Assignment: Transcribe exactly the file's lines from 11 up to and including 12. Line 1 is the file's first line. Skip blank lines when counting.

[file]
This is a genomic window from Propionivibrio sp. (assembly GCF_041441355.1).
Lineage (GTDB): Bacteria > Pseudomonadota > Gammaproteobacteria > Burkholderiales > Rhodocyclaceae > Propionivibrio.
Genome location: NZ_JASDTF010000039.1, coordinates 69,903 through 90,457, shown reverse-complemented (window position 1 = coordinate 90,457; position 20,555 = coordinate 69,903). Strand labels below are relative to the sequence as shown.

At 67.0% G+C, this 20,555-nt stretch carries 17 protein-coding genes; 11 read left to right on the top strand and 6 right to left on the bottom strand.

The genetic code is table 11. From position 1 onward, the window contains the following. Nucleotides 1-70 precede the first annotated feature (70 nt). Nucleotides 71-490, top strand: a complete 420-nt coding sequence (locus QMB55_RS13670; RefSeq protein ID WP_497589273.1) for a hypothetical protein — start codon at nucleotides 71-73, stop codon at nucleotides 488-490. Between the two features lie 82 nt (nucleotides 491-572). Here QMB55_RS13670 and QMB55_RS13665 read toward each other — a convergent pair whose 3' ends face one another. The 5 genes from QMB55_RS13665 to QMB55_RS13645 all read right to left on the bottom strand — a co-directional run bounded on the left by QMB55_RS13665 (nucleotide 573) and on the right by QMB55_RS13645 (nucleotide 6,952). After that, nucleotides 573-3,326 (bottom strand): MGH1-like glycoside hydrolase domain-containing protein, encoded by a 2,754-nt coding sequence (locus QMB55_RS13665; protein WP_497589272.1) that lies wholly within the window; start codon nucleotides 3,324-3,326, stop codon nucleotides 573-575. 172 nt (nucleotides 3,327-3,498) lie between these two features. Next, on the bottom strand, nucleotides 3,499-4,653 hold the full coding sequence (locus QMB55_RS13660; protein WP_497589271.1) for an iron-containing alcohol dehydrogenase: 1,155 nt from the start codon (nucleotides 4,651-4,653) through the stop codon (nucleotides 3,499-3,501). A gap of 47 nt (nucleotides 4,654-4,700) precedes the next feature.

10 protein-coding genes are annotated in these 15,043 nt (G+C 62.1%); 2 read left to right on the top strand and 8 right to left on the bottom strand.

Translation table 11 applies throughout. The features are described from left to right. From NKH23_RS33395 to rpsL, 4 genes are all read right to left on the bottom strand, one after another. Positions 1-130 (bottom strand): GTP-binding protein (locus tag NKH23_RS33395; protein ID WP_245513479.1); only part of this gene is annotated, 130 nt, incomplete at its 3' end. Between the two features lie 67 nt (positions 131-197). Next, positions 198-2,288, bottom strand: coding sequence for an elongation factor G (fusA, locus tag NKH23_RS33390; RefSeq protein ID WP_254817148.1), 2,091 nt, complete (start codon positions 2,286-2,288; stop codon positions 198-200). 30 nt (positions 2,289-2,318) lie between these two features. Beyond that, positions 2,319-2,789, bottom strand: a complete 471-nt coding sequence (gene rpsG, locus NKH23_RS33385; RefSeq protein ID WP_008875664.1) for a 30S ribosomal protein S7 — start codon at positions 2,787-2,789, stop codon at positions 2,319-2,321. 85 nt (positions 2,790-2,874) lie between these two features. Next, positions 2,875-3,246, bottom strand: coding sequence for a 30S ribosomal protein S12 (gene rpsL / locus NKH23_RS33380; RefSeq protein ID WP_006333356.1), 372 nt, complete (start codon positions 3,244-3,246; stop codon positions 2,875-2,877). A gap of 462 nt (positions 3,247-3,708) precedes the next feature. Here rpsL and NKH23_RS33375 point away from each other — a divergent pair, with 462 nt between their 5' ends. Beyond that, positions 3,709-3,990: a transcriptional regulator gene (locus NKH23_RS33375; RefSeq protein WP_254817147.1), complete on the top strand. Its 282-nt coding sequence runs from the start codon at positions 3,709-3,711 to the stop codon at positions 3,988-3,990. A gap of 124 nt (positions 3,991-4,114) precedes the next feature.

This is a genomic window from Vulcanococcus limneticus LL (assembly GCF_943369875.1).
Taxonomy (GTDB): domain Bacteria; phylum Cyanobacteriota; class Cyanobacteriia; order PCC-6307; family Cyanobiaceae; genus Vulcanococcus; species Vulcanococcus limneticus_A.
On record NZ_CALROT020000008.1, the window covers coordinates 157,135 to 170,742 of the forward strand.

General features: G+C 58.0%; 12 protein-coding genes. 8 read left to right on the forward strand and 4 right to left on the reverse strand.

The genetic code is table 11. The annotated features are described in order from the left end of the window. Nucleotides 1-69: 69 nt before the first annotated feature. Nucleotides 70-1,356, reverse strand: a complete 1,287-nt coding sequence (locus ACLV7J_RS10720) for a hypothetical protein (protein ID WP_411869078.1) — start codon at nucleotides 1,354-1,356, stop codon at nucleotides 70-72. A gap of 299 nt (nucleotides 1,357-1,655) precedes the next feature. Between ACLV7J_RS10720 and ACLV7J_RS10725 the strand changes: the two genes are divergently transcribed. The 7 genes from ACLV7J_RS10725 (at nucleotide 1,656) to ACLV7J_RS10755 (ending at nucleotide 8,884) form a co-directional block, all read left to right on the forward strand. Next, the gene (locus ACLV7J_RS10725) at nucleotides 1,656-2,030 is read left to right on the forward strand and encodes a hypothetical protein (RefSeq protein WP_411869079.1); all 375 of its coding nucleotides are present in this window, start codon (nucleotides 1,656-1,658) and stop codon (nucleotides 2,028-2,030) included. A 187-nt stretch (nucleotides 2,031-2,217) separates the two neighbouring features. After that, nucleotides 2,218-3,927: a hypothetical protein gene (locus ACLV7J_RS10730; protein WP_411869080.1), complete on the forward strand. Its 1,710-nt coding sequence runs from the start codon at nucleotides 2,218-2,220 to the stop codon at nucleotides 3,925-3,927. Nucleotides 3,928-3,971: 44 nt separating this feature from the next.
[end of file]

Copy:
General features: G+C 58.0%; 12 protein-coding genes. 8 read left to right on the forward strand and 4 right to left on the reverse strand.

The genetic code is table 11. The annotated features are described in order from the left end of the window. Nucleotides 1-69: 69 nt before the first annotated feature. Nucleotides 70-1,356, reverse strand: a complete 1,287-nt coding sequence (locus ACLV7J_RS10720) for a hypothetical protein (protein ID WP_411869078.1) — start codon at nucleotides 1,354-1,356, stop codon at nucleotides 70-72. A gap of 299 nt (nucleotides 1,357-1,655) precedes the next feature. Between ACLV7J_RS10720 and ACLV7J_RS10725 the strand changes: the two genes are divergently transcribed. The 7 genes from ACLV7J_RS10725 (at nucleotide 1,656) to ACLV7J_RS10755 (ending at nucleotide 8,884) form a co-directional block, all read left to right on the forward strand. Next, the gene (locus ACLV7J_RS10725) at nucleotides 1,656-2,030 is read left to right on the forward strand and encodes a hypothetical protein (RefSeq protein WP_411869079.1); all 375 of its coding nucleotides are present in this window, start codon (nucleotides 1,656-1,658) and stop codon (nucleotides 2,028-2,030) included. A 187-nt stretch (nucleotides 2,031-2,217) separates the two neighbouring features. After that, nucleotides 2,218-3,927: a hypothetical protein gene (locus ACLV7J_RS10730; protein WP_411869080.1), complete on the forward strand. Its 1,710-nt coding sequence runs from the start codon at nucleotides 2,218-2,220 to the stop codon at nucleotides 3,925-3,927. Nucleotides 3,928-3,971: 44 nt separating this feature from the next.